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A History of Aeronautics by Marsh and Vivian

Piloted by Captain John Alcock


Meanwhile, H. G. Hawker, pilot of the Sopwith biplane, together with Commander Mackenzie Grieve, R.N., his navigator, found the weather sufficiently auspicious to set out at 6.48 p.m. On Sunday, May 18th, in the hope of completing the trip by the direct route before N.C.4 could reach Plymouth. They set out from Mount Pearl aerodrome, St John's, Newfoundland, and vanished into space, being given up as lost, as Hamel was lost immediately before the War in attempting to fly the North Sea. There was a week of dead silence regarding their fate, but on the following Sunday morning there was world-wide relief at the news that the plucky attempt had not ended in disaster, but both aviators had been picked up by the steamer Mary at 9.30 a.m. on the morning of the 19th, while still about 750 miles short of the conclusion of their journey. Engine failure brought them down, and they planed down to the sea close to the Mary to be picked up; as the vessel was not fitted with wireless, the news of their rescue could not be communicated until land was reached. An equivalent of half the L10,000 prize offered by the Daily Mail for the non-stop flight was presented by the paper in recognition of the very gallant attempt, and the King conferred the Air Force Cross on both pilot and navigator.

Raynham, pilot of the Martinsyde competing machine, had the bad luck to crash his craft twice in attempting to start before he got outside the boundary of the aerodrome. The Handley-Page machine was withdrawn from the competition, and, attempting to fly to America, was crashed on the way.

The first non-stop crossing was made on June 14th-15th in 16 hours 27 minutes, the speed being just over 117 miles per hour. The machine was a Vickers-Vimy bomber, engined with two Rolls-Royce Eagle VIII's, piloted by Captain John Alcock, D.S.C., with Lieut. Arthur Whitten-Brown as navigator. The journey was reported to be very rough, so much so at times that Captain Alcock stated that they were flying upside down, and for the greater part of the time they were out of sight of the sea. Both pilot and navigator had the honour of knighthood conferred on them at the conclusion of the journey.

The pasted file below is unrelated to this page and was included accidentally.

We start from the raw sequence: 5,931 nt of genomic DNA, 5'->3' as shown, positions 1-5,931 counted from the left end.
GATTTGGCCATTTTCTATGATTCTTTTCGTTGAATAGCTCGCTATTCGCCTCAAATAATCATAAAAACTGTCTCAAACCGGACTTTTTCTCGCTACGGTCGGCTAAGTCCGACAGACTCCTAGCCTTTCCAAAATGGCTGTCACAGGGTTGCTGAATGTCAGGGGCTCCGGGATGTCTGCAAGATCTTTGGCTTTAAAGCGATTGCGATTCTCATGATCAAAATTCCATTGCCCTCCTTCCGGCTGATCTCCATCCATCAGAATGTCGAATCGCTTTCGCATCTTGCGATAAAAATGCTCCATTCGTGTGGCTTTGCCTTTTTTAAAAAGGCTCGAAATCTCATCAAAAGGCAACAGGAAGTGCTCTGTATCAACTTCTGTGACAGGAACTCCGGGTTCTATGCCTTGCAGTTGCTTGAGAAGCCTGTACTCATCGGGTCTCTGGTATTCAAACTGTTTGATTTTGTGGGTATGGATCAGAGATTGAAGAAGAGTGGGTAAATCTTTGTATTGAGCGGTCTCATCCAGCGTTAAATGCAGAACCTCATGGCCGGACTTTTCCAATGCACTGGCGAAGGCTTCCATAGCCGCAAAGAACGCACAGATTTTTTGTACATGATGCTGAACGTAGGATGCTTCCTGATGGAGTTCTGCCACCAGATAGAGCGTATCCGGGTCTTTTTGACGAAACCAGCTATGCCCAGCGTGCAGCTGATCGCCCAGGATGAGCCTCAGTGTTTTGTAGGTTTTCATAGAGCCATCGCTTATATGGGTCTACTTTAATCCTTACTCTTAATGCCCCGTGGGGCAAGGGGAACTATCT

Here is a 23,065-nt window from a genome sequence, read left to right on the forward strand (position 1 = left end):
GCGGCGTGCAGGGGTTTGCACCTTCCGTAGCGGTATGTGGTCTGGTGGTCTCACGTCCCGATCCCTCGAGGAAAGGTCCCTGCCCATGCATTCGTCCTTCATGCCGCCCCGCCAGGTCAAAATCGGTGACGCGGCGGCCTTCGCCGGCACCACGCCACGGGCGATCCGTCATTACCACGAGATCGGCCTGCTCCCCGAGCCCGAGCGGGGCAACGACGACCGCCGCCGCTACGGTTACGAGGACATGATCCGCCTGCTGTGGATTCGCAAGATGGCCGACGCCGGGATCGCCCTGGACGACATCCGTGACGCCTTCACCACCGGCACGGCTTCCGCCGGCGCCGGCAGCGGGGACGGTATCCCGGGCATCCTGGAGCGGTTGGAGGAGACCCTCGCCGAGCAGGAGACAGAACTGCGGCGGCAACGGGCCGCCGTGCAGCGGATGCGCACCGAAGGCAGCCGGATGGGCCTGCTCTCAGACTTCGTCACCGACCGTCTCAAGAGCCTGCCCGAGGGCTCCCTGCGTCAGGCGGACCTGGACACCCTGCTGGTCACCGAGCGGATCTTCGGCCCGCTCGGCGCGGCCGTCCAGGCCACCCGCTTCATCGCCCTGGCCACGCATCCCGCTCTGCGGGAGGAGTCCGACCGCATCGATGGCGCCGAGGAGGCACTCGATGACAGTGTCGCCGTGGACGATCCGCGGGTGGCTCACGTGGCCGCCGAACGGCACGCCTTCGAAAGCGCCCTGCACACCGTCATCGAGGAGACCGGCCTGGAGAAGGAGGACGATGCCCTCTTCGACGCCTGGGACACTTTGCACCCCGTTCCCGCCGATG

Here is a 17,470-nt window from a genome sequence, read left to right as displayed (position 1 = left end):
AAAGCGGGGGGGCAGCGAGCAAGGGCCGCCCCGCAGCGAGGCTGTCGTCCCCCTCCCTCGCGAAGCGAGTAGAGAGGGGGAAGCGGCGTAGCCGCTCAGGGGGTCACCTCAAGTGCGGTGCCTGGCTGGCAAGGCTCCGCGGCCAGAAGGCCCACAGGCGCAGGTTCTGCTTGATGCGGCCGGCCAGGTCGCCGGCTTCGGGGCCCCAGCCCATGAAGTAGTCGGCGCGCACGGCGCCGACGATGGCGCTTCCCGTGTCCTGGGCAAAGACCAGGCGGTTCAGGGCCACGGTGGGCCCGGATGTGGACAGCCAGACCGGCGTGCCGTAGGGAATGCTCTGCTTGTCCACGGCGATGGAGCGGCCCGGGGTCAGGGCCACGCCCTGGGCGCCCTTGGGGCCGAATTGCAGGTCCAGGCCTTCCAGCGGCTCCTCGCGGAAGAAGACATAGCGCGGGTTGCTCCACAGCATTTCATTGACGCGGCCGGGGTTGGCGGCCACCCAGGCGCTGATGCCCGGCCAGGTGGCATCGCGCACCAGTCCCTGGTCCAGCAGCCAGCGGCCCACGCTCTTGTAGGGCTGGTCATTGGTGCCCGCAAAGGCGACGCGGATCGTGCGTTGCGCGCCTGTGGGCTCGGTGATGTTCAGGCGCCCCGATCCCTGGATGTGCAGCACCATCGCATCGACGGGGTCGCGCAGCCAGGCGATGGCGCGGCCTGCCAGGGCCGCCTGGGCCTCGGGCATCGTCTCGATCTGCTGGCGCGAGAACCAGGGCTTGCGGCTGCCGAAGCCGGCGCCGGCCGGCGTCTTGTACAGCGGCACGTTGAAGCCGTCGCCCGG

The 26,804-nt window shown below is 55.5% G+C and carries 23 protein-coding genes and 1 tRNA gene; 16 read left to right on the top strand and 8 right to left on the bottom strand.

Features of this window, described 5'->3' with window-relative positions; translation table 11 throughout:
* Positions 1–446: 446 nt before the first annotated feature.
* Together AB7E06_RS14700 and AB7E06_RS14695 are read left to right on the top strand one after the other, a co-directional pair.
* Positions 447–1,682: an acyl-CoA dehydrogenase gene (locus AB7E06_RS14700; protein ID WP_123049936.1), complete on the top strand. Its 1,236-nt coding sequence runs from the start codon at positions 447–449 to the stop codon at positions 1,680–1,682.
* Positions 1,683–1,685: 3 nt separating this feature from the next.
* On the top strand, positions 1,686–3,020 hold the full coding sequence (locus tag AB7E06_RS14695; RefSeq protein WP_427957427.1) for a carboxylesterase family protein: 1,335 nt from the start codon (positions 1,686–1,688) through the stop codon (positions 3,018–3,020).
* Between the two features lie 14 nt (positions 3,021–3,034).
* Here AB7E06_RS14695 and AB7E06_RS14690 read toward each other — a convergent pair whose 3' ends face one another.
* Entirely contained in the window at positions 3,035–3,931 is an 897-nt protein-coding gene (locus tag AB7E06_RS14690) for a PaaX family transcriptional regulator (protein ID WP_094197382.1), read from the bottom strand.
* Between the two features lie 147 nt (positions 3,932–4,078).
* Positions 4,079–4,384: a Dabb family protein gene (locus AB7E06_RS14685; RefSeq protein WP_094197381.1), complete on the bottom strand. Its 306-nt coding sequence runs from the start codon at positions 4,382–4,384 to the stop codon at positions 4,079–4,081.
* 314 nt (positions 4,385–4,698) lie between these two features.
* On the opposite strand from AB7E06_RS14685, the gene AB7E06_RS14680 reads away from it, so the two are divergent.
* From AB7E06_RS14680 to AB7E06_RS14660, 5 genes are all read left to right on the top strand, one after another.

Meanwhile, commercial flying opened on May 8th (the official date was May 1st) with a joy-ride service from Hounslow of Avro training machines. The enterprise caught on remarkably, and the company extended their activities to coastal resorts for the holiday season--at Blackpool alone they took up 10,000 passengers before the service was two months old. Hendon, beginning passenger flights on the same date, went in for exhibition and passenger flying, and on June 21st the aerial Derby was won by Captain Gathergood on an Airco 4R machine with a Napier 450 horse-power 'Lion' engine; incidentally the speed of 129.3 miles per hour was officially recognised as constituting the world's record for speed within a closed circuit. On July 17th a Fiat B.R. biplane with a 700 horse-power engine landed at Kenley aerodrome after having made a non-stop flight of 1,100 miles. The maximum speed of this machine was 160 miles per hour, and it was claimed to be the fastest machine in existence. On August 25th a daily service between London and Paris was inaugurated by the Aircraft Manufacturing Company, Limited, who ran a machine each way each day, starting at 12.30 and due to arrive at 2.45 p.m. The Handley-Page Company began a similar service in September of 1919, but ran it on alternate days with machines capable of accommodating ten passengers. The single fare in each case was fixed at 15 guineas and the parcel rate at 7s. 6d. per pound.


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